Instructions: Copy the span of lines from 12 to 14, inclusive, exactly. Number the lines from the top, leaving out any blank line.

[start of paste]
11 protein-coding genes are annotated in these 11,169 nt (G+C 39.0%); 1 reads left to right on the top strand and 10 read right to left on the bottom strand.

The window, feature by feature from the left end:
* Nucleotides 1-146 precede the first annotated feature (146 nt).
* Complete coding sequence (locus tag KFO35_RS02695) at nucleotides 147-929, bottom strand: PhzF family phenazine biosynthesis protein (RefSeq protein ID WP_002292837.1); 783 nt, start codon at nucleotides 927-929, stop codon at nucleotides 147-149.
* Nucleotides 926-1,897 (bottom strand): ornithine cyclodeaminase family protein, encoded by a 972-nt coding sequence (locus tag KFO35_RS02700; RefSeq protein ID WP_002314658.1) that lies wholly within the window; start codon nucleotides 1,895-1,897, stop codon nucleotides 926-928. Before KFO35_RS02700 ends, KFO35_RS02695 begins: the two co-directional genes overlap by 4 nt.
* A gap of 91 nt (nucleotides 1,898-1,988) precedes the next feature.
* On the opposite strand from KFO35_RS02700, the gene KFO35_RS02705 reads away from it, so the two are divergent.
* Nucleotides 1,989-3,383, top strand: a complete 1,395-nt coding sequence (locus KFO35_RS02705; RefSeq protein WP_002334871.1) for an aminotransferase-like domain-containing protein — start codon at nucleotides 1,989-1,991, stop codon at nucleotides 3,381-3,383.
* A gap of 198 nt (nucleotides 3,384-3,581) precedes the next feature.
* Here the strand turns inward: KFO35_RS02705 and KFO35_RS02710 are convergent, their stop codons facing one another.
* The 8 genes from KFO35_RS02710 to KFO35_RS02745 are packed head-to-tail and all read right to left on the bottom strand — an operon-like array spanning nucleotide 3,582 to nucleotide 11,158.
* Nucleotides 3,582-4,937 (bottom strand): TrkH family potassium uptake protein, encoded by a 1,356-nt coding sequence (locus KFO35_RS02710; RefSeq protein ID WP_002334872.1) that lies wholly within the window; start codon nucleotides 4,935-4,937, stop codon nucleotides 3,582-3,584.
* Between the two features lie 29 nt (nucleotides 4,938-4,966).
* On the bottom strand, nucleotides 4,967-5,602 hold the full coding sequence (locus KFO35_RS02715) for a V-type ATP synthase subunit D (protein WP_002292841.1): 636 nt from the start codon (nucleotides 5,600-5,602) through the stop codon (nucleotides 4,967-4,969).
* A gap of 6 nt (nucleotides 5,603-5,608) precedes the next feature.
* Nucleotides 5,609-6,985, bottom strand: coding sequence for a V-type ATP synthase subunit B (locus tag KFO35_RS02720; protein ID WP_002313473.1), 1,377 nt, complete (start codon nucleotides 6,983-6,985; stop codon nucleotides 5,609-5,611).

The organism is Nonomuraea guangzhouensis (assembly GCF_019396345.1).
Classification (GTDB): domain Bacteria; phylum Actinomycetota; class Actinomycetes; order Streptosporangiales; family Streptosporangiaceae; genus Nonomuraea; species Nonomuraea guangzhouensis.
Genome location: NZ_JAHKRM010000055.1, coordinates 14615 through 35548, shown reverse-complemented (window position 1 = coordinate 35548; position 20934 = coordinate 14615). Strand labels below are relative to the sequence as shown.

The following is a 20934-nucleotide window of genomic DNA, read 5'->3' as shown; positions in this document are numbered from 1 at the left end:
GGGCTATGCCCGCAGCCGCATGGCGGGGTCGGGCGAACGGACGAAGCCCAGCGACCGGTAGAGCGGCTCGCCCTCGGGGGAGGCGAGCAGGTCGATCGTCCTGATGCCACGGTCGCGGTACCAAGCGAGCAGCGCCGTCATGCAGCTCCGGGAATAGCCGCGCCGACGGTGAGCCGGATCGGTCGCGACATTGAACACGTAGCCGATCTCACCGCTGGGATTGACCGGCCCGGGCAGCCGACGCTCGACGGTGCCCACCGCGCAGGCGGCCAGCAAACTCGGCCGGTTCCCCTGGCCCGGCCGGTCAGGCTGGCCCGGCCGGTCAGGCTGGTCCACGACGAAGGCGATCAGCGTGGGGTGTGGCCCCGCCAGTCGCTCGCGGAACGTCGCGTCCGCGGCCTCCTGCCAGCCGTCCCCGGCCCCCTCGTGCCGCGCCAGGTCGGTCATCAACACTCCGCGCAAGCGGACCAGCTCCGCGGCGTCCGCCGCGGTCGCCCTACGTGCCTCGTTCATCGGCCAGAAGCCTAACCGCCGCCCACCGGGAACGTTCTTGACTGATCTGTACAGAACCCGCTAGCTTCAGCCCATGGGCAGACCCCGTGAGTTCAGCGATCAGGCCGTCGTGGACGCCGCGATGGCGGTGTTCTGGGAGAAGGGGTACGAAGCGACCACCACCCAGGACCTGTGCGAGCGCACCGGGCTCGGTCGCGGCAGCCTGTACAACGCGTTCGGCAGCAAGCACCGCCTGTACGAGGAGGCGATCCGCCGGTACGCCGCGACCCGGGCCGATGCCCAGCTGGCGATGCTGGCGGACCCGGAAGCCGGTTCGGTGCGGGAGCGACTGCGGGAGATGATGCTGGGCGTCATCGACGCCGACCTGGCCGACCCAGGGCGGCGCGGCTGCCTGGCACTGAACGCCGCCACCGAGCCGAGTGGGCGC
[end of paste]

* Nucleotides 3,582-4,937 (bottom strand): TrkH family potassium uptake protein, encoded by a 1,356-nt coding sequence (locus KFO35_RS02710; RefSeq protein ID WP_002334872.1) that lies wholly within the window; start codon nucleotides 4,935-4,937, stop codon nucleotides 3,582-3,584.
* Between the two features lie 29 nt (nucleotides 4,938-4,966).
* On the bottom strand, nucleotides 4,967-5,602 hold the full coding sequence (locus KFO35_RS02715) for a V-type ATP synthase subunit D (protein WP_002292841.1): 636 nt from the start codon (nucleotides 5,600-5,602) through the stop codon (nucleotides 4,967-4,969).